This becomes even worse if the third party is supplying a cross platform development tool. The third party may not adopt enhancements from one platform unless they are available on all of their supported platforms. Hence developers only have access to the lowest common denominator set of features. Again, we cannot accept an outcome where developers are blocked from using our innovations and enhancements because they are not available on our competitor’s platforms.

What happens with technology like Qt is you are locked into their abstraction and as a result locked out of the platform's native abstractions – both for good and bad. The good is that you don't have to deal with the platform differences. The bad is that you don't get to take advantage of the platform differences.

The Chains That Bind You

Now don't get me wrong; I'm a big fan of Qt. But you have to be realistic about the tradeoffs that its abstractions impose on you and your project. For comparison sake, take PyQt as an example.

It would be easy to take potshots at C++ but let's just say we prefer Python instead. PyQt layers a Python abstraction over Qt so you can use it from that language. The difference between this abstraction layer between Python and C++ on the one hand and Qt's abstraction and the native platform's GUI on the other is the thickness. PyQt is a very thin abstraction that basically is more of a "translation" than a new abstraction. There is very little of Qt you can not access and use through PyQt.

This concept is what takes us back to Qt Quick. Qt has traditionally been regarded as a "cross-platform application framework". With this new emphasis on Qt Quick, I believe Nokia is taking a serious risk. Qt Quick is not a thin abstraction like PyQt on top of the C++ base. It consists of new concepts, behavior, syntax and languages. In other words it is another thick abstraction on top of the already thick abstraction of the C++ framework.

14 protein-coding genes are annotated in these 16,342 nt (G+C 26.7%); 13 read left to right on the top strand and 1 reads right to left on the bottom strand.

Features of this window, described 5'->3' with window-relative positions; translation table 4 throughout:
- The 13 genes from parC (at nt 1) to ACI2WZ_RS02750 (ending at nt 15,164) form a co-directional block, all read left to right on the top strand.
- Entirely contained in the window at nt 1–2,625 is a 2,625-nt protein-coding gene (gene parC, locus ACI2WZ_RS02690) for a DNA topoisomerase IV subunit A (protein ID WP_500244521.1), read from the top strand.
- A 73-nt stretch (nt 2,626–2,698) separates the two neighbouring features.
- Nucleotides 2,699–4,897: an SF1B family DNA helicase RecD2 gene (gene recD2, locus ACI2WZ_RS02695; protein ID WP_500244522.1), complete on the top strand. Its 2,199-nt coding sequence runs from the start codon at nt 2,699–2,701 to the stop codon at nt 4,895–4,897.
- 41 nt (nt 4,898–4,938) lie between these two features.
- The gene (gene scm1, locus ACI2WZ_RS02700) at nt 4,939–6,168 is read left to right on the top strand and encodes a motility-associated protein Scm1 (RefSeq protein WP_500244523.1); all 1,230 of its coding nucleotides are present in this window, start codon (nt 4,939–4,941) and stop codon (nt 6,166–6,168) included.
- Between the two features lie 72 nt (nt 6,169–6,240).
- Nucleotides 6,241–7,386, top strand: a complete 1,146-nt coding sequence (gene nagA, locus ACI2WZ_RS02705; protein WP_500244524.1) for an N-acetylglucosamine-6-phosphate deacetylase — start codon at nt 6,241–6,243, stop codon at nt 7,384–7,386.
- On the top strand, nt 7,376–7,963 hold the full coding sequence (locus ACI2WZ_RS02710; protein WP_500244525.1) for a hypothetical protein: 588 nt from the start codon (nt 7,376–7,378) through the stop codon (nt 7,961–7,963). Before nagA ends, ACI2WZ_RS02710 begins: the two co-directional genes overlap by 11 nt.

No Win Scenario?

If Nokia doesn't manage this transition well, I believe they risk turning Jobs lament about Flash on iOS into a prophetic prediction of Qt's demise. If Qt Quick becomes another thick abstraction on top of an already thick C++ abstraction, all of the negative effects Jobs points out will not be alleviated. They will only be compounded – and they are already being felt.

On the other hand, let's say Nokia pulls this off and the result is a new single, coherent, Qt Quick abstraction between your application and the native platform. An abstraction that includes a declarative GUI language. And a JavaScript runtime. Sounds an awful lot like a web browser.

After all of this work, will they end up with something the market regards as nothing more than a proprietary web browser? And at the same time will they expose themselves to new competitors with a non-standard solution in a market dominated by standards-based solutions?

Only time will tell.